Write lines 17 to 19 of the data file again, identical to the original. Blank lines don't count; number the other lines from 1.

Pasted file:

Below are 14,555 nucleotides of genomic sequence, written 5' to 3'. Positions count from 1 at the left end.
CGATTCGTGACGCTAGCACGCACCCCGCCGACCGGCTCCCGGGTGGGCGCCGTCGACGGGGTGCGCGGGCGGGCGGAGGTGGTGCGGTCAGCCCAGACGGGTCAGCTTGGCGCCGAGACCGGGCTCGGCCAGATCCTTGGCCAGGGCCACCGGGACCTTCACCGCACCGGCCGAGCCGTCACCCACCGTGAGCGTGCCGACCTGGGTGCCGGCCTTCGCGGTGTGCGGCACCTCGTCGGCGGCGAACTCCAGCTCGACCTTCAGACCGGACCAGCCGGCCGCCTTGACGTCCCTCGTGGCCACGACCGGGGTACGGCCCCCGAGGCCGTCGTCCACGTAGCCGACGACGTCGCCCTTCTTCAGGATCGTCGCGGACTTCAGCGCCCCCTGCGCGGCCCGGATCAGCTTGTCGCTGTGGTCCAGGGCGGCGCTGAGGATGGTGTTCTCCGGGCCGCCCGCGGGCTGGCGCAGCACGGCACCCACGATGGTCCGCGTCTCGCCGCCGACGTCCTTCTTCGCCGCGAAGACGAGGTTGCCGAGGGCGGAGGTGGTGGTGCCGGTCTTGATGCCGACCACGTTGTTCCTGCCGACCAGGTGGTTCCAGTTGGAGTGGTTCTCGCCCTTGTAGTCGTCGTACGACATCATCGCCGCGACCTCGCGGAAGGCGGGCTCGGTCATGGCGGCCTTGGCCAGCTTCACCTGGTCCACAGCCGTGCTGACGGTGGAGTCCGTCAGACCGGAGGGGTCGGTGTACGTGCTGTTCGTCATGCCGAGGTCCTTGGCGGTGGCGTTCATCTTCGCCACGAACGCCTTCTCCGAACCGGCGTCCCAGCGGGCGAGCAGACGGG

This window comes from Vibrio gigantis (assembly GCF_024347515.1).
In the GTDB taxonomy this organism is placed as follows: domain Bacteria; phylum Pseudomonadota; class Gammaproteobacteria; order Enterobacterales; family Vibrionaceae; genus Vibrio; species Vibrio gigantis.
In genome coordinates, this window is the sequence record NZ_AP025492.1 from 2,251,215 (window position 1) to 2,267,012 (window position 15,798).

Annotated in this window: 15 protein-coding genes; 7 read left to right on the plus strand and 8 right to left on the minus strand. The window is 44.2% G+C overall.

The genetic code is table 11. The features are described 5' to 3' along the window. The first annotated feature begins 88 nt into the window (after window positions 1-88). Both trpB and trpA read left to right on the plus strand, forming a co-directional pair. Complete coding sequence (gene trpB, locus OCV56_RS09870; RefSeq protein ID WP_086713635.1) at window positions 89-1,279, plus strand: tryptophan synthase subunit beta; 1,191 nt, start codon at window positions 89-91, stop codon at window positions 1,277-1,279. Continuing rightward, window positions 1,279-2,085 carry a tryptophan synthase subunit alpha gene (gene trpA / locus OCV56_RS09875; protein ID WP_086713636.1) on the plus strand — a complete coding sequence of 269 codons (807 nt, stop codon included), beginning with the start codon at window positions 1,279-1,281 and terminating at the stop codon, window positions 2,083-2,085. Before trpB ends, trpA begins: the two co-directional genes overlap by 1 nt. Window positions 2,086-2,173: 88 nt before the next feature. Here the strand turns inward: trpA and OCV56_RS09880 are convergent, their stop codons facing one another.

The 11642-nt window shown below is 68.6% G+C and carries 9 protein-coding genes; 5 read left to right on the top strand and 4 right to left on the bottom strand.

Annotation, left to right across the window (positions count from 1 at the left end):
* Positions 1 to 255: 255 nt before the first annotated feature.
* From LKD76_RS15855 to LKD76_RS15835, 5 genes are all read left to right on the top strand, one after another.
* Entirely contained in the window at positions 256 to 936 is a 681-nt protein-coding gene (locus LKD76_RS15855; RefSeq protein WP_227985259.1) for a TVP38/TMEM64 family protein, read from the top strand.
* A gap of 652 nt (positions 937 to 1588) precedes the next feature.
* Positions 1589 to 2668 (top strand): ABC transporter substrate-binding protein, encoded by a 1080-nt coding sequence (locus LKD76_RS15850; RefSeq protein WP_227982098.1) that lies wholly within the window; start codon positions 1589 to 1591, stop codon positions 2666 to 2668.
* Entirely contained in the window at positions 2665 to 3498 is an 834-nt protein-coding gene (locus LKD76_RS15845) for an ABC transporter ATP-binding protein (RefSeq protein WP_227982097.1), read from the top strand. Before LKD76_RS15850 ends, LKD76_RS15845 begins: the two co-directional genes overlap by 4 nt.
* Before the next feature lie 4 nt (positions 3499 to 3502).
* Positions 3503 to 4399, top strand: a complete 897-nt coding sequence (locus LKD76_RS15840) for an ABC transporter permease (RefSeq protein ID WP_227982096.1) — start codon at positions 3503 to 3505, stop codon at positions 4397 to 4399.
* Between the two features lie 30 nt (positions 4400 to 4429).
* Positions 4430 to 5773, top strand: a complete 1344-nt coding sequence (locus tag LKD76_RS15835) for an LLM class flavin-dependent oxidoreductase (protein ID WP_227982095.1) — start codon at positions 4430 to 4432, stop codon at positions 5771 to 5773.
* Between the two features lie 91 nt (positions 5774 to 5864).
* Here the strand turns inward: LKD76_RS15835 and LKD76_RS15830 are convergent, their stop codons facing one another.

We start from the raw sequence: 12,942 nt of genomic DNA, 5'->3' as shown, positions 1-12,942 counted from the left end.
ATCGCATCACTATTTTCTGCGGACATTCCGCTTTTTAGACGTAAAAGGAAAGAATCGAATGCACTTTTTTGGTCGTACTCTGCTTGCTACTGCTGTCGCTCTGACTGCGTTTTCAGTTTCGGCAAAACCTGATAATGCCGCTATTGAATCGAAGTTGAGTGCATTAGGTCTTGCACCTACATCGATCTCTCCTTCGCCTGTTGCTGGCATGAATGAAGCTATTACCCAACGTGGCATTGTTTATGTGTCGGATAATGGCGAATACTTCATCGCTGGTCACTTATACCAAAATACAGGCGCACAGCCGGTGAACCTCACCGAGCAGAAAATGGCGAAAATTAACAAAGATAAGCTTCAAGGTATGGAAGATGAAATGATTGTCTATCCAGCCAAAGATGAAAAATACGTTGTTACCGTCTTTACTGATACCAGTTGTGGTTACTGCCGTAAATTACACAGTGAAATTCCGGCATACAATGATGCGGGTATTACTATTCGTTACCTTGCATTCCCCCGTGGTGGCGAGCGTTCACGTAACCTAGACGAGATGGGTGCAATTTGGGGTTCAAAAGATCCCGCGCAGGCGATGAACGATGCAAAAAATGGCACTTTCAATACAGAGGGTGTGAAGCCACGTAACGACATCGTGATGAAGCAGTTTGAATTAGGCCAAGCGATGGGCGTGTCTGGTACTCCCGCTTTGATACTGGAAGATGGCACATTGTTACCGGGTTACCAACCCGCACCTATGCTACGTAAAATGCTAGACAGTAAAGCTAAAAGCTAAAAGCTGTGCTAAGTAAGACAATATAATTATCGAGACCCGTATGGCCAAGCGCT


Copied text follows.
* Positions 3503 to 4399, top strand: a complete 897-nt coding sequence (locus LKD76_RS15840) for an ABC transporter permease (RefSeq protein ID WP_227982096.1) — start codon at positions 3503 to 3505, stop codon at positions 4397 to 4399.
* Between the two features lie 30 nt (positions 4400 to 4429).
* Positions 4430 to 5773, top strand: a complete 1344-nt coding sequence (locus tag LKD76_RS15835) for an LLM class flavin-dependent oxidoreductase (protein ID WP_227982095.1) — start codon at positions 4430 to 4432, stop codon at positions 5771 to 5773.